The first Chinese plane heading to Australia to join the hunt for a missing Malaysia Airlines jet landed at the wrong airport. The Chinese IL-76 military aircraft made an unexpected stop at Perth International Airport before heading to its correct destination at RAAF Base Pearce outside Perth

Two Indian pilots have been suspended for joining in with a pre-planned airline publicity stunt and allegedly putting their flight's safety in jeopardy in the process. The pilot and first officer of the flight were suspended after the first officer left the cockpit to record the cabin crew's well-choreographed dance number on his cell phone. Flight attendants danced in the aircraft's centre aisle at 35,000 feet. A 3-minute video depicting at least four crew members on the flight dancing to Bollywood hit "Balam Pichkari" while the first officer records the performance on a mobile phone near the cockpit door, which appears closed, has been uploaded to YouTube. India's aviation regulator said the pilots had endangered aircraft safety and created an "unruly environment." The regulator even threatened to suspend the airline's license, pending an investigation. The Directorate General of Civil Aviation sent a notice to the Operator saying the "cabin crew's acts had drawn the attention of other crew on duty, thus reducing their preparedness/alertness." "The frequent movement of the dancing crew may have affected the aircraft's centre of gravity during flight and created turbulence," added the Directorate. The Operator said that the cockpit was manned at all times as per DGCA regulations. Pilots are permitted to leave the cockpit during flight, to use the bathroom, for instance. Sources said the airline suspended the first officer and the pilot for an indefinite period. The pilot did not leave the cockpit himself, but as the officer in charge, he permitted the first officer to leave the cockpit to film the dancing. The airline had planned for this event and even carried extra cabin crew members to man the aircraft during the dance number. Generally there are four crew members on the flight, but the jets on which the dance was performed carried two extra, to compensate for some staff being temporarily distracted.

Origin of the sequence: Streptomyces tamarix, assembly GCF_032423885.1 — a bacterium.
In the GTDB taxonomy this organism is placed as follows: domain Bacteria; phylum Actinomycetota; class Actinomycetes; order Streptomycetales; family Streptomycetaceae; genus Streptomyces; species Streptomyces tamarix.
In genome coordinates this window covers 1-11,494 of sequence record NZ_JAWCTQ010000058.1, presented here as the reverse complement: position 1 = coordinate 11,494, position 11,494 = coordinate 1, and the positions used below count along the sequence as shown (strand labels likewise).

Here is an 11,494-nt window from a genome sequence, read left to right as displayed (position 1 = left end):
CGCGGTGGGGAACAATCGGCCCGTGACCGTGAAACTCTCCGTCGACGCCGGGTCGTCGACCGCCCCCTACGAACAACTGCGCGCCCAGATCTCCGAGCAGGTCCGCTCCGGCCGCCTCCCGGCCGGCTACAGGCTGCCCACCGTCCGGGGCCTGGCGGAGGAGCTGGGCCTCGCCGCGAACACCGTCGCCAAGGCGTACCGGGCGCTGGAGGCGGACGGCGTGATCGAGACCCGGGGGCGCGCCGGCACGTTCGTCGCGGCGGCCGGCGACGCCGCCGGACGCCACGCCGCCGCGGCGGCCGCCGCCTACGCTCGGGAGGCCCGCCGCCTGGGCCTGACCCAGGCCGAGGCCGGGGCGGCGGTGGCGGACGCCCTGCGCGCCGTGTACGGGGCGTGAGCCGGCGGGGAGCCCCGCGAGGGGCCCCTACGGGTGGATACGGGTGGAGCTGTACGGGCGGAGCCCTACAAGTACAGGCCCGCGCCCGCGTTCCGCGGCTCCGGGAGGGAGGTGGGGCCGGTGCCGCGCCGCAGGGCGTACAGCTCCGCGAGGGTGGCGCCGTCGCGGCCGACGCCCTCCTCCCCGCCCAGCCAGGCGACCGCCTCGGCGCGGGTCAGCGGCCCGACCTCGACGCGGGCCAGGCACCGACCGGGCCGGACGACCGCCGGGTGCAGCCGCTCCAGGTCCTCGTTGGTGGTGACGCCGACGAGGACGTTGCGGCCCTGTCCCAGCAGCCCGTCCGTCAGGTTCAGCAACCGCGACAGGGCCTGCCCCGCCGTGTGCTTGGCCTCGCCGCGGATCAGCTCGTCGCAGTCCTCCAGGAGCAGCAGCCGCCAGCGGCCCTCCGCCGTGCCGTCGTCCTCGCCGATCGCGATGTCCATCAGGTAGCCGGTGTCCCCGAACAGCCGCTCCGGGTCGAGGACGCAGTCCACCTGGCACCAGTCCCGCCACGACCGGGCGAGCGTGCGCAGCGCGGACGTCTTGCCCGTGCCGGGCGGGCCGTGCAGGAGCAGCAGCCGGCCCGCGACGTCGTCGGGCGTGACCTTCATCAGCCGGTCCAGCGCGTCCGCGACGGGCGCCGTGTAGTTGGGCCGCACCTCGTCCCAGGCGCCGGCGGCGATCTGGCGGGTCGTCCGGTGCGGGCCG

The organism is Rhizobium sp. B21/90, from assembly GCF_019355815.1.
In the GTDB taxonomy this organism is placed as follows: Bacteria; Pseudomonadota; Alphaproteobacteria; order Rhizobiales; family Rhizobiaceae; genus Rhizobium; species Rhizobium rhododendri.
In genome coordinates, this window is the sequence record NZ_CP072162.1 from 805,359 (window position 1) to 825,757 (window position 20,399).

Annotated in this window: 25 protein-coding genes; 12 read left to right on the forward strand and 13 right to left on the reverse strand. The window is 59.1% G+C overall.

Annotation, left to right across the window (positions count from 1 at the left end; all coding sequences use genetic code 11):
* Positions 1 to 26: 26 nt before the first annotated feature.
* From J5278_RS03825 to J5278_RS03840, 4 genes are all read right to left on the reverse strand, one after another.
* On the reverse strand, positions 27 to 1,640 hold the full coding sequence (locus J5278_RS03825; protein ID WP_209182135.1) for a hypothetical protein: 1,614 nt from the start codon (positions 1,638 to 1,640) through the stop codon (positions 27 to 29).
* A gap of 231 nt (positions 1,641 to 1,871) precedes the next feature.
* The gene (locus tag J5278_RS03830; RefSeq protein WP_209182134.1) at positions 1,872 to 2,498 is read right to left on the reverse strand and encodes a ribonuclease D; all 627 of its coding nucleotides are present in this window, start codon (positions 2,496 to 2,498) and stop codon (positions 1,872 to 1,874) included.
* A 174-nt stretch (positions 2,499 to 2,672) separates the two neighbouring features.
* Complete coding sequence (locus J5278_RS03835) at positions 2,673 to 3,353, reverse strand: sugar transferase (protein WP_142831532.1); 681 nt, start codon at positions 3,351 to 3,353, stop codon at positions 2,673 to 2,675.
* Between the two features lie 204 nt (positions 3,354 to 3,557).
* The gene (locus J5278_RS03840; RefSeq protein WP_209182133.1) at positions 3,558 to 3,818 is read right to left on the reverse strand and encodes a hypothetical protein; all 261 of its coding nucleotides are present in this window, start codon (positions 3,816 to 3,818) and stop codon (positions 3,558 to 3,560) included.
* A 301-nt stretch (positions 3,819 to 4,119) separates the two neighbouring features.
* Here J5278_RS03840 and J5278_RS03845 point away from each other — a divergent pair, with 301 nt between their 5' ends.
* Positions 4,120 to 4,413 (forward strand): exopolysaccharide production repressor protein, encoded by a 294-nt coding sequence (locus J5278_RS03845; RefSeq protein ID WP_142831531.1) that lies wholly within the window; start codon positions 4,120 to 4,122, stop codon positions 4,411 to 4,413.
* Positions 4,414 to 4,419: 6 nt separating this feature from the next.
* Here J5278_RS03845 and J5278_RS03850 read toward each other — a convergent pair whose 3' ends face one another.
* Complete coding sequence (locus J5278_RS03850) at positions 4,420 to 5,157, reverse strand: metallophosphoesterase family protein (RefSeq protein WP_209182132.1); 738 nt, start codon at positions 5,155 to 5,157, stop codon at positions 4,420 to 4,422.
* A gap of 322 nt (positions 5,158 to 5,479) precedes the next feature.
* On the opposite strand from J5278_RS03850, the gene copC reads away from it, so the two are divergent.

Part Time Consultant Air Safety Officers required who comply with the requirements of SA CARS Part 135, Part 121, Part 127, Part 140, Part 141 and Part 145 - must have had appropriate SMS training, previous experience and preferably been approved by the South African Air Services Licencing Council.

Part Time Quality Assurance Consultants required who are appropriately qualified and comply with the requirements of Part 135, Part 121, Part 127, Part 140, Part 141 and Part 145.

If you are interested and qualified please send your CV to

Global Aviatio n Consultants accepts no liability for the content of this email, or for the consequences of any actions taken on the basis of the information provided, unless that information is subsequently confirmed in writing. If you are not the intended recipient you are notified that disclosing, copying, distributing or taking any action in reliance on the contents of this information is strictly prohibited.


Can we help you with your aviation safety
and / or quality requirements?

Under SA CAR 140.01.2 if you and your organisation hold one of the following

Q a category 4 or higher aerodrome licence;
Q an ATO approval;
Q an aircraft maintenance organisation approval;
Q a manufacturing organisation approval ;
Q an ATSU approval;
Q a design organisation approval;
Q an AOC issued in terms of Part 121, 127, 135, 141;
Q a procedure design organisation approval; and
Q an electronic services organisation approval,

then you shall establish a Safety Management System for the control and supervision of the services rendered or to be rendered by that organisation.

If you do not already have an approved Air Safety Officer and an approved Safety Management System then please contact us for assistance.

We, at global aviation consultants, deliver the following SA CAA Approved training courses for Air Safety Officers at Rand Airport;
Q Safety Management Systems
Q Integrated Safety Officer Course
Q Quality Assurance Auditor
Q Crew Resource Management (Initial and Recurrent)
Q Dangerous Goods
Q Human Factors for AME's
Should your operation be of a size whereby the full time employment of an Air Safety Officer and/or Quality Assurance Officer is not financially viable then we can provide you with Consultants who have previously held Air Services Licensing Council approval. We can also provide you with a tailor made SA CAA approved Safety Management System.

For further information on how we can help you please contact Rethea or Candice in Hanger 6, Rand Airport, Germiston on 011-024--5446/7 or e-mail